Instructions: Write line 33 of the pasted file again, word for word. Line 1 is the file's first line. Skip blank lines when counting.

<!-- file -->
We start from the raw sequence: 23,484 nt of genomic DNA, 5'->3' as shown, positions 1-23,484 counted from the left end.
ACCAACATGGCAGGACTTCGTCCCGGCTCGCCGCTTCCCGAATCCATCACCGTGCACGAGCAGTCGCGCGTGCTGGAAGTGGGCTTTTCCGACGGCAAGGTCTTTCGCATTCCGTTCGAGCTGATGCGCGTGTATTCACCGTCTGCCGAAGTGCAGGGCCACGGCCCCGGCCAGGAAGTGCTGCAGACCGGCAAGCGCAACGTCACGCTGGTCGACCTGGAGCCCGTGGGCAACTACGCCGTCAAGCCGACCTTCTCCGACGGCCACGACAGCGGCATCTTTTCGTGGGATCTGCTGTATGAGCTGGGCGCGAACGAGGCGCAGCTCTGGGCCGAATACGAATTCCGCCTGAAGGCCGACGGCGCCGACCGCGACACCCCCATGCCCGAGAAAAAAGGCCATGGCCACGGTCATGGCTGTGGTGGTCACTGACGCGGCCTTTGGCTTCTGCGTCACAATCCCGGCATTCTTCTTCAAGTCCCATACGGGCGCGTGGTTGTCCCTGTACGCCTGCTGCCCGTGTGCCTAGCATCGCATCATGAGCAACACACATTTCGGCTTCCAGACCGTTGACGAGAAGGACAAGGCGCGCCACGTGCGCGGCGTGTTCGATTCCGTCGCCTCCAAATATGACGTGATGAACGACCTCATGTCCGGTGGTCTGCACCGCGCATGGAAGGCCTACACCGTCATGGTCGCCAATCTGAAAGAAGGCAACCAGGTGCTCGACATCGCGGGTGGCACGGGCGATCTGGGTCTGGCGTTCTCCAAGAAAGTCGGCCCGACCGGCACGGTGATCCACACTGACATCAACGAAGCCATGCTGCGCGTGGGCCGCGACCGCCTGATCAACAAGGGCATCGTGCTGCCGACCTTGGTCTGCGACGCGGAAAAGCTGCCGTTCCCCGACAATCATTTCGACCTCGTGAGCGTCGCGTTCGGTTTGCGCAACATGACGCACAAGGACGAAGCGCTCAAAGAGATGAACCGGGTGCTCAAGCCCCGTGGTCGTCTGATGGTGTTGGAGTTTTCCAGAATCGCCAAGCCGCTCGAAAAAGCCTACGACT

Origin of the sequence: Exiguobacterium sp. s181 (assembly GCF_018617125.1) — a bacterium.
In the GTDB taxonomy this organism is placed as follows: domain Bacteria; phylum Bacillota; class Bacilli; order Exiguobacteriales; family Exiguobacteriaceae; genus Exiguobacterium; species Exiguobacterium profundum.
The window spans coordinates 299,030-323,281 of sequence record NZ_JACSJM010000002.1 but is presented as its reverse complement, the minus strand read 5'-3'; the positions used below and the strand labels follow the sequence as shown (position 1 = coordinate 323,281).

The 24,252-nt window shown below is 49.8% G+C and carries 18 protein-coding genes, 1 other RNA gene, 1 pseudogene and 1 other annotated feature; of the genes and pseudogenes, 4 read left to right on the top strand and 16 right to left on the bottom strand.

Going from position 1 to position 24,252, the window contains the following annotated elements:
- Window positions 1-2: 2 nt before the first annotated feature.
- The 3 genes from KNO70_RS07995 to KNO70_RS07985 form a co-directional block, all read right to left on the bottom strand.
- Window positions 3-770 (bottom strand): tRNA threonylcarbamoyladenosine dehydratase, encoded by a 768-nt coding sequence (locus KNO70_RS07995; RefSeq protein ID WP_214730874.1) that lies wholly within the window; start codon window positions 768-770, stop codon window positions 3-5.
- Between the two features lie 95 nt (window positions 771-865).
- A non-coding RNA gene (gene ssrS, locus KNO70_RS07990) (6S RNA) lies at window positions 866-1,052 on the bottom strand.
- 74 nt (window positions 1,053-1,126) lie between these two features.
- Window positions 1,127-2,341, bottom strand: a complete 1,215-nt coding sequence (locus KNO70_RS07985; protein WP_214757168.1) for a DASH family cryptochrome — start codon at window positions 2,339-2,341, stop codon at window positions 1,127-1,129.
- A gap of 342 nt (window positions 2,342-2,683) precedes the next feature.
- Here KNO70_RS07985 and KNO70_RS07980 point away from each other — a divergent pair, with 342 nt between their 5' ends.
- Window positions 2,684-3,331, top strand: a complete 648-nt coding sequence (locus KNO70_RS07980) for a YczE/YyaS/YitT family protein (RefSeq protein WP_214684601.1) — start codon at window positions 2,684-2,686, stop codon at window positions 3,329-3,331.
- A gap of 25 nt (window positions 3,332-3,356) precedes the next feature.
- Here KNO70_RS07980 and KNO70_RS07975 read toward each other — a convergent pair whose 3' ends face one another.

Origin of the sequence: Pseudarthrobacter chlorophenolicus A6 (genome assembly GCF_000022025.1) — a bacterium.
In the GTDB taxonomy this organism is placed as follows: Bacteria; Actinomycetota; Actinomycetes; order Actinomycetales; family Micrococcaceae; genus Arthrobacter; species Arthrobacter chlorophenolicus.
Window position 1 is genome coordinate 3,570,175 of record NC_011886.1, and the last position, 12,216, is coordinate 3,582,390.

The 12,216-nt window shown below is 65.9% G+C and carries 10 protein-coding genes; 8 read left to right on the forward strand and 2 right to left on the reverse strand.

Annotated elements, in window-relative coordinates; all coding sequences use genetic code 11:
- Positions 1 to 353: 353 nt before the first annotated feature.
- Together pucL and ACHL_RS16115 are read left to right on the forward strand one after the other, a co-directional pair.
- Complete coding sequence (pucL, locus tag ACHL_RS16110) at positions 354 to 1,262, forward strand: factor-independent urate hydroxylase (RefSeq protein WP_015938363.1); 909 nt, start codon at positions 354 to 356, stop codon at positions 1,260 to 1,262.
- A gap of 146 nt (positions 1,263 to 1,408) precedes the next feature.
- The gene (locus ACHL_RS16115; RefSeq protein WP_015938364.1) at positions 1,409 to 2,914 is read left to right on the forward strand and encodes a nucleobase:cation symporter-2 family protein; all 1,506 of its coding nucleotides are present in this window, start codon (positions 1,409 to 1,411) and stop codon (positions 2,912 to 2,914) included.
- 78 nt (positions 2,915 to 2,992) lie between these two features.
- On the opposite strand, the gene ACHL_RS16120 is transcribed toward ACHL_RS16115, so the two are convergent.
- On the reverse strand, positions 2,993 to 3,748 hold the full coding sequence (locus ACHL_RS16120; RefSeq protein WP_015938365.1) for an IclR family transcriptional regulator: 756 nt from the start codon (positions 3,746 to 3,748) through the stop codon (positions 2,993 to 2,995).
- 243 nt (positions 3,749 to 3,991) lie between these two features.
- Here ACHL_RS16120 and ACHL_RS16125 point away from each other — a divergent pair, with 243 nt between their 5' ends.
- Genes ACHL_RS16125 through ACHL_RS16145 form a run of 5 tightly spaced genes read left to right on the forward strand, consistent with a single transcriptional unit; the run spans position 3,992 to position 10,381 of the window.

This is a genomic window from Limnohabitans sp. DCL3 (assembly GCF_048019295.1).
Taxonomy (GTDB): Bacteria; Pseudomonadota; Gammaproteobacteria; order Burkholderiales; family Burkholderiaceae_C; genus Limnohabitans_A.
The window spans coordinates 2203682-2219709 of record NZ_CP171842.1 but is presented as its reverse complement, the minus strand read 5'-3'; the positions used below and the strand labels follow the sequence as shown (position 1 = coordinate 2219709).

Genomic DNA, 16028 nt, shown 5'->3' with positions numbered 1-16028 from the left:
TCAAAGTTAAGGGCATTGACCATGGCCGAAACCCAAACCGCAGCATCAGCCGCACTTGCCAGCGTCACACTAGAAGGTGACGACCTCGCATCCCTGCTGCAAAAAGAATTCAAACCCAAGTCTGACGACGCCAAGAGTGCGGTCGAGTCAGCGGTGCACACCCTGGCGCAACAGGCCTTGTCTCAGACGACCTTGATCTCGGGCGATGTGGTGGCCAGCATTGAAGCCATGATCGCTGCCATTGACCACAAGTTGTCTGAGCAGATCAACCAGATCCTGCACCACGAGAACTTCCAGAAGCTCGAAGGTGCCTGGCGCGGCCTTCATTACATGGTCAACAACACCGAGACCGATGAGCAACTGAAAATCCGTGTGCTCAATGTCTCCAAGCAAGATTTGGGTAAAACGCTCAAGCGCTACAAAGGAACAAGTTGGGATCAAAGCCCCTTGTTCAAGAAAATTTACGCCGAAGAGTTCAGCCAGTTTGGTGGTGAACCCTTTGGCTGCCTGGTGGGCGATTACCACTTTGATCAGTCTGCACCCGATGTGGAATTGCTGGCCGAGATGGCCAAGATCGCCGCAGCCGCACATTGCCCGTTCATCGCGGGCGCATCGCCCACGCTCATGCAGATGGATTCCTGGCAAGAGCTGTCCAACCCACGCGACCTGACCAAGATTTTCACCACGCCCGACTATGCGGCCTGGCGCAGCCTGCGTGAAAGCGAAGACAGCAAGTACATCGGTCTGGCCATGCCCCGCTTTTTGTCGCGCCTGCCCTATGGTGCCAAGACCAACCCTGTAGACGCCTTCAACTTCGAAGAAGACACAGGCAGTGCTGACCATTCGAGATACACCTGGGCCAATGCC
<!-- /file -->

- 243 nt (positions 3,749 to 3,991) lie between these two features.